<p>This subsection of the PTM / Processing":/help/ptm_processing_section section describes the positions of cysteine residues participating in disulfide bonds.<p><a href='/help/disulfid' target='_top'>More...</a></p>Disulfide bondi

  • Interchain (to residues corresponding to position 90)
  • Interchain (to residues corresponding to position 77)

<p>This subsection of the 'PTM / Processing' section denotes the presence of an N-terminal signal peptide.<p><a href='/help/signal' target='_top'>More...</a></p>Signal peptidei

  • (to residues corresponding to positions @NTER@i - @TO@i)

<p>This subsection describes interesting single amino acid sites on the sequence that are not defined in any other subsection. This subsection can be displayed in different sections ('Function', 'PTM / Processing', 'Pathology and Biotech') according to its content.<p><a href='/help/site' target='_top'>More...</a></p>Sitei

  • Cleavage; by host (to residues corresponding to positions 183 - 184)

<p>This subsection of the 'PTM / Processing' section describes the extent of a polypeptide chain in the mature protein following processing or proteolytic cleavage.<p><a href='/help/chain' target='_top'>More...</a></p>Chaini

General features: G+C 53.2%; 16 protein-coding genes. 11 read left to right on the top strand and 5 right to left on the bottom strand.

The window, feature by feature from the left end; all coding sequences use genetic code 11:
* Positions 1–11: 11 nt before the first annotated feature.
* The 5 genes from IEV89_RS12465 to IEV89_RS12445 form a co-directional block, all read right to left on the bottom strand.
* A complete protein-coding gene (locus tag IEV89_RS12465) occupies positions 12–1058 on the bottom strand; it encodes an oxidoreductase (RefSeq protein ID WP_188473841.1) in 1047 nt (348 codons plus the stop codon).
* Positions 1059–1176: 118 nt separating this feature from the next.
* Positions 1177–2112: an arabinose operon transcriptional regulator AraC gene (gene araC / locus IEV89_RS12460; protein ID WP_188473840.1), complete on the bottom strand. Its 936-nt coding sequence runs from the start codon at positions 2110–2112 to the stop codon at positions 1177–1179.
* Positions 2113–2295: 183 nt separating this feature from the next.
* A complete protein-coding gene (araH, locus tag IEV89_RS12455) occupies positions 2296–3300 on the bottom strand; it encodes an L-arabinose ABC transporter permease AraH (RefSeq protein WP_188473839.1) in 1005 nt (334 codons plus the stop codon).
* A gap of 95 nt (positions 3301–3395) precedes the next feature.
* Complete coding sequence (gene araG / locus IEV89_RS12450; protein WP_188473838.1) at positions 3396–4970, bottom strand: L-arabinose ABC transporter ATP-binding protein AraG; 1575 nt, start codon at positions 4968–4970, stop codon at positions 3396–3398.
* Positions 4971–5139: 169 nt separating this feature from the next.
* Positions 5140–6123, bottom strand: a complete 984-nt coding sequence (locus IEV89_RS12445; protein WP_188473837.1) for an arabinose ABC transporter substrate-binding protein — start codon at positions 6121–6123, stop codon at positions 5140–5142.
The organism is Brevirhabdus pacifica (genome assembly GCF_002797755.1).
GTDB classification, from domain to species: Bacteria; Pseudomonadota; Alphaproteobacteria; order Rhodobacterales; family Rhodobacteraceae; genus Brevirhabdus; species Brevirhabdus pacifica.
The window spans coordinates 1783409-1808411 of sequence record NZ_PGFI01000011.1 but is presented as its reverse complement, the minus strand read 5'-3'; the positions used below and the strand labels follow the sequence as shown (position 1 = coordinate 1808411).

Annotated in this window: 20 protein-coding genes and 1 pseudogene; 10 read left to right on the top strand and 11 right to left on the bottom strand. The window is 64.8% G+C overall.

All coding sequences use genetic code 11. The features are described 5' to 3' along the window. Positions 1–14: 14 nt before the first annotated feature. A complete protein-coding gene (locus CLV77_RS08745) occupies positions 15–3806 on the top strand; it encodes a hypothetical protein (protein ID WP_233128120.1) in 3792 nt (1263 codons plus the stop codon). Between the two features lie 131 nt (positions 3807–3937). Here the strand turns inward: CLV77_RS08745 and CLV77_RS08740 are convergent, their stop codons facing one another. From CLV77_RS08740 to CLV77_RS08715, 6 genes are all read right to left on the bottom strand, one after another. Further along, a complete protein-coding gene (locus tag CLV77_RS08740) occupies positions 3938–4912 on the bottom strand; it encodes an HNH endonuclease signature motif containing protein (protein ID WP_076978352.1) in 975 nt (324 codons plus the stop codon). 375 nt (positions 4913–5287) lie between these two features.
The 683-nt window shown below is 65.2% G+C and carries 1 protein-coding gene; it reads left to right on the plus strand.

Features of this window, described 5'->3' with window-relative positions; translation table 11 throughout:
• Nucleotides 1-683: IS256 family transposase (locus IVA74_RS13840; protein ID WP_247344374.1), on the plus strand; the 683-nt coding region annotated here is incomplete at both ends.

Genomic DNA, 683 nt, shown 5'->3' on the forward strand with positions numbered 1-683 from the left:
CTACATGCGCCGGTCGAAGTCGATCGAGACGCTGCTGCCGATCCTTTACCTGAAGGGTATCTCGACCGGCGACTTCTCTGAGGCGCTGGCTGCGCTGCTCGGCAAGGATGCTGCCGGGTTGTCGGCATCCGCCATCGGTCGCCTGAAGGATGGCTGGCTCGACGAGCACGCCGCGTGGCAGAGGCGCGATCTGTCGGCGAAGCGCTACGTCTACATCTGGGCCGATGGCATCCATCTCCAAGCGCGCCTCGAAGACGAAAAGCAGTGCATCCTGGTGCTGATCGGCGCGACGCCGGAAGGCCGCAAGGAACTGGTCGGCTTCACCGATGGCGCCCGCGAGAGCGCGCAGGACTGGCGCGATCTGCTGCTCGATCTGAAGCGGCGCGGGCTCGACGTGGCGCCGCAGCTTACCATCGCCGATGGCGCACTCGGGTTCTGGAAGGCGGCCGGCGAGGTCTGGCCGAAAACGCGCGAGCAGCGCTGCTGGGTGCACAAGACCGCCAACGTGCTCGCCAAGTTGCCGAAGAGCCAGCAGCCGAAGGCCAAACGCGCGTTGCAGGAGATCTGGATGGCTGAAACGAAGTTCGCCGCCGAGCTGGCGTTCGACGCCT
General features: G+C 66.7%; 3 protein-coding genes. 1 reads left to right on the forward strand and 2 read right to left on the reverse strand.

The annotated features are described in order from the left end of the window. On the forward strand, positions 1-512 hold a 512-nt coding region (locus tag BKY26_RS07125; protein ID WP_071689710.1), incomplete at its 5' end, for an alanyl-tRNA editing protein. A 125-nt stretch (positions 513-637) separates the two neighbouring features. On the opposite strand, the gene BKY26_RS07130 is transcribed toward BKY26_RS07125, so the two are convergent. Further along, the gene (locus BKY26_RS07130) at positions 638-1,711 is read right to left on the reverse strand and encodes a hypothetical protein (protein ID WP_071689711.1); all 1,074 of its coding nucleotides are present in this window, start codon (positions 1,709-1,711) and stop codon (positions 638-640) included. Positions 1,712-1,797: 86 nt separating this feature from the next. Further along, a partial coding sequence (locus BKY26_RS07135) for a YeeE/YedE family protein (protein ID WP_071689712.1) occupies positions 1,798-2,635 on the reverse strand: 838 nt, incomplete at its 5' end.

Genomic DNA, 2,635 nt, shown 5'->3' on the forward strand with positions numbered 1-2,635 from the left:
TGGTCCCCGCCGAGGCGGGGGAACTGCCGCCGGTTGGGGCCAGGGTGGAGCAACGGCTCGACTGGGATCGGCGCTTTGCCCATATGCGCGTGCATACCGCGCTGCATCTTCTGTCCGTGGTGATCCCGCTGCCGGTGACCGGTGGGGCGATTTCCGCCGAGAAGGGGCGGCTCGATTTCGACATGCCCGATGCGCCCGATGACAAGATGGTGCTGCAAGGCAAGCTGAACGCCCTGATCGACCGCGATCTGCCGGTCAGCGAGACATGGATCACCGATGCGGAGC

• @CHAIN_NAME@i (to residues corresponding to positions @TO|+1@i - @CTER@i)

<p>This subsection of the 'Family and Domains' section describes a region of interest that cannot be described in other subsections.<p><a href='/help/region' target='_top'>More...</a></p>Regioni

  • HBEAG (to residues corresponding to positions 25 - 27)
  • RNA binding (to residues corresponding to positions 177 - 183)

<p>This subsection of the 'Family and Domains' section describes a short (usually not more than 20 amino acids) conserved sequence motif of biological significance.<p><a href='/help/motif' target='_top'>More...</a></p>Motifi

  • Bipartite nuclear localization signal (to residues corresponding to positions 158 - 175)

<p>This subsection of the 'PTM / Processing' section specifies the position and type of each modified residue excluding <a href="http://www.uniprot.org/manual/lipid">lipids</a>, <a href="http://www.uniprot.org/manual/carbohyd">glycans</a> and <a href="http://www.uniprot.org/manual/crosslnk">protein cross-links</a>.<p><a href='/help/mod_res' target='_top'>More...</a></p>Modified residuei

  • Phosphoserine; by host (to residues corresponding to position 162)
  • Phosphoserine; by host (to residues corresponding to position 155)
  • Phosphoserine; by host (to residues corresponding to position 170)

<p>UniProtKB Keywords constitute a <a href="http://www.uniprot.org/keywords">controlled vocabulary</a> with a hierarchical structure. Keywords summarise the content of a UniProtKB entry and facilitate the search for proteins of interest.<p><a href='/help/keywords' target='_top'>More...</a></p>Keywordsi

<p>The <a href="http://www.geneontology.org/">Gene Ontology (GO)</a> project provides a set of hierarchical controlled vocabulary split into 3 categories:<p><a href='/help/gene_ontology' target='_top'>More...</a></p>GO (Gene Ontology) termsi